I also detected an inconsistency of appearance for characters throughout the actual book, and plot-wise the positioning of Superman was also problematic for me. As if it was in any real doubt that he would rush to the League’s assistance! Surely Lois was thinking “thou doth protest too much Clark?” in JL Rebirth #1. Artwork aside the plots did nothing for me across the two issues to date with the exception of the cover art and most of the variant cover art which was actually pretty fine work. JL #1 was marginally better both in terms of its plotting and its art work. That issue on my reading had a nicer span of activity and a better degree of co-ordination between all the activities of the members of the team, so I’m hoping we’ve seen the start of an upswing and that the upcoming issues will be interesting once the “Rebirthing” process is settled down. Incidentally I do think that many of the actual one-off Rebirth #1 issues could probably be skipped by long term fans. There is an element of easing us in that they seem to share. Most fans could skip straight to #1 proper for the titles they want to get.

Unlike the Justice League titles the Green Lanterns title to date has given me  everything I wanted from the Rebirth process (in fact the majority of the titles have been excellent – more on those in later posts). They have everything that sold me on DC comics back when I was a kid in the 1980s and comic books were affordable for kids. The title is fast moving and action packed. The artwork is beautiful and the story line is relatively engaging (and we have Red Lanterns! woo-hoo). My highlight though? The buddy-buddy repartee between Cruz and Baz! One negative comment is that I think Baz is being painted a little too simply as the “bad-ass with attitude” when I think there is significant potential for a more three-dimensional and sensitive portrait of him (using Lantern powers to conjure up a car battery as a weapon folks?). That is my only complaint though, and Simon as the “seasoned Green Lantern” to Jessica’s rookie is quite funny. As is Cruz’s inner monologue, the depiction of which is quite hilarious as she struggles to pitch her super-hero patter at the right level (see panels).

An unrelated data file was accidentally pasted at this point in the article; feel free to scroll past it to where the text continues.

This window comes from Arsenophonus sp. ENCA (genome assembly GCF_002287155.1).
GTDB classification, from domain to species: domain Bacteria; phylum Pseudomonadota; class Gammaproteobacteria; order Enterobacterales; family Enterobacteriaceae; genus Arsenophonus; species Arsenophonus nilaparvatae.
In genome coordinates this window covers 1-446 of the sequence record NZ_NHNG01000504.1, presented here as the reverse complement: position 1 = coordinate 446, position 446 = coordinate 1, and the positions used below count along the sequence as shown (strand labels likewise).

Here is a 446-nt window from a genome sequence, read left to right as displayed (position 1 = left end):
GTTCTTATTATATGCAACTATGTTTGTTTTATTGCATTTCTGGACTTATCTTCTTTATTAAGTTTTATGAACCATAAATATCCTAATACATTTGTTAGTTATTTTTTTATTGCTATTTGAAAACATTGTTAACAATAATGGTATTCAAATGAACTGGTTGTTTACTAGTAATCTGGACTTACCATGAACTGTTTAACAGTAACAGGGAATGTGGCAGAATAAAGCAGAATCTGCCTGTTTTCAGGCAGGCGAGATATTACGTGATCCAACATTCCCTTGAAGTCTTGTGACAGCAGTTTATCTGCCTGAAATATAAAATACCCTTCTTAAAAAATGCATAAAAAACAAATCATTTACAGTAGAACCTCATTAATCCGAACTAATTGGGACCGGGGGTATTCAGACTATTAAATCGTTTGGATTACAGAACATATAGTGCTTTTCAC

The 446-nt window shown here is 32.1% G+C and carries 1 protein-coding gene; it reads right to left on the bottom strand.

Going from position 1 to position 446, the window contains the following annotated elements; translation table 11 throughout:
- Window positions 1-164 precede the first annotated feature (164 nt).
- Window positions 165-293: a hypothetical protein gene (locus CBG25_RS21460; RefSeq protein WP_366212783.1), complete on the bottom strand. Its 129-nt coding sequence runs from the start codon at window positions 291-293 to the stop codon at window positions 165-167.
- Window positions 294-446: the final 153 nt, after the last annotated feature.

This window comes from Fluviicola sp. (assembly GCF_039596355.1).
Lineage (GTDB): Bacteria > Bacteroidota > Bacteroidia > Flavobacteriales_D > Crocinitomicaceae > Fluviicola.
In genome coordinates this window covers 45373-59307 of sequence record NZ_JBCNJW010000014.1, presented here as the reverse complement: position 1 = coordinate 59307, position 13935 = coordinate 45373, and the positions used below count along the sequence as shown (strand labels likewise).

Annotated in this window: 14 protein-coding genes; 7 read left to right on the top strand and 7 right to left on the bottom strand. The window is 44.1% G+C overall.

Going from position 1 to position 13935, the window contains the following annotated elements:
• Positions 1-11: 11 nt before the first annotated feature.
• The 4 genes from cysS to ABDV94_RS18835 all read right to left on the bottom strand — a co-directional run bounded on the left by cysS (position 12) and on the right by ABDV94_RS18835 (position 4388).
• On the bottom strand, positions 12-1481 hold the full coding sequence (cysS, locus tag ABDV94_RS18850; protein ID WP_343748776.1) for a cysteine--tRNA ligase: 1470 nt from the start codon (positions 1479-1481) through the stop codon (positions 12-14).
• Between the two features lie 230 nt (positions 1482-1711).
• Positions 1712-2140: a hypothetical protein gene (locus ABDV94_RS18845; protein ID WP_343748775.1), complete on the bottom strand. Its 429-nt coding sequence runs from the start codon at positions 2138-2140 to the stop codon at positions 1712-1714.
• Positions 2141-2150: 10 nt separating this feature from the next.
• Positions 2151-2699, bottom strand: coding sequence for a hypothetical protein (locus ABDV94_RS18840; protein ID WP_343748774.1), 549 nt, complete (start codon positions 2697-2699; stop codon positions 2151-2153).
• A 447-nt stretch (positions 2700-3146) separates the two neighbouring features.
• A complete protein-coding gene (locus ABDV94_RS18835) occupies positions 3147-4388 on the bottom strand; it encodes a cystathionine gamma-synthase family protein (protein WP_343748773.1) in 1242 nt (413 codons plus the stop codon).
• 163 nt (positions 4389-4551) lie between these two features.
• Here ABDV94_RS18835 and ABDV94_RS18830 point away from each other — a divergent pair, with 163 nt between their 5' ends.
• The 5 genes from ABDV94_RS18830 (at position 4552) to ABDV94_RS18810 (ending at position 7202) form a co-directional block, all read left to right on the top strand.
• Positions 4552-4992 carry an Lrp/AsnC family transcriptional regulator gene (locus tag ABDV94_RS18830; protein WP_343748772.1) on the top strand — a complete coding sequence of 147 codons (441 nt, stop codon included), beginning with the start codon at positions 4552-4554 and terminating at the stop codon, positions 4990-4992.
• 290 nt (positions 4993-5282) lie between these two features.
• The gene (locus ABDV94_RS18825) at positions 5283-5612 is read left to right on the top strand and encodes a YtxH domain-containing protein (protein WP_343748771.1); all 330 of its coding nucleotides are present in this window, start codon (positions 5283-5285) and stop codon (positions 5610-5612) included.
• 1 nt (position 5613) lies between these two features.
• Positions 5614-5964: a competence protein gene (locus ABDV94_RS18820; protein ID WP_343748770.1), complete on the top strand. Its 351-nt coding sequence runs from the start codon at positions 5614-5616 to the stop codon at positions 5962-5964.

DC Andrew 2

Photo Credit – DC Comics

DC Andrew 3

Photo Credit – DC Comics

On a more serious note the title has continued to touch upon wider social issues relating to Baz’s background, false imprisonment, family context, etc, as well as Jessica Cruz’s struggle with pronounced agoraphobia, etc. In summary, to date the title has been action-packed, great artistically, has a positive diversity of featured characters, is funny and witty. Although not perfect I love it and it will be a mainstay of my pull list as long as the present formula doesn’t change too much.

Thanks for reading this post and I hope to become a regular, if perhaps slightly sporadic correspondent for Michael, on all things DC in the months ahead. I look forward to it, and anyone who wants to continue the conversation with me can do so on Twitter – on @andrewinbelfast


[Michael’s Note – Thank you Andrew for writing this.  I couldn’t be happier with my first guest post!  Yay!  I’d also like to encourage everyone to follow Andrew on Twitter.  You should also check out his incredible Star Wars Blog The Astromech Journal.  Seriously, this guy loves Star Wars and comic books and he, clearly, writes about them with depth and elegance.]

3 thoughts on “Some opening thoughts on DC Rebirth – Justice League and Green Lanterns

    1. Yeah! I’m so looking forward to them getting into a detailed story arc now! As I said – old fashioned storytelling and humour in that title that represents the best of DC’s traits. My favourite too!

      Liked by 2 people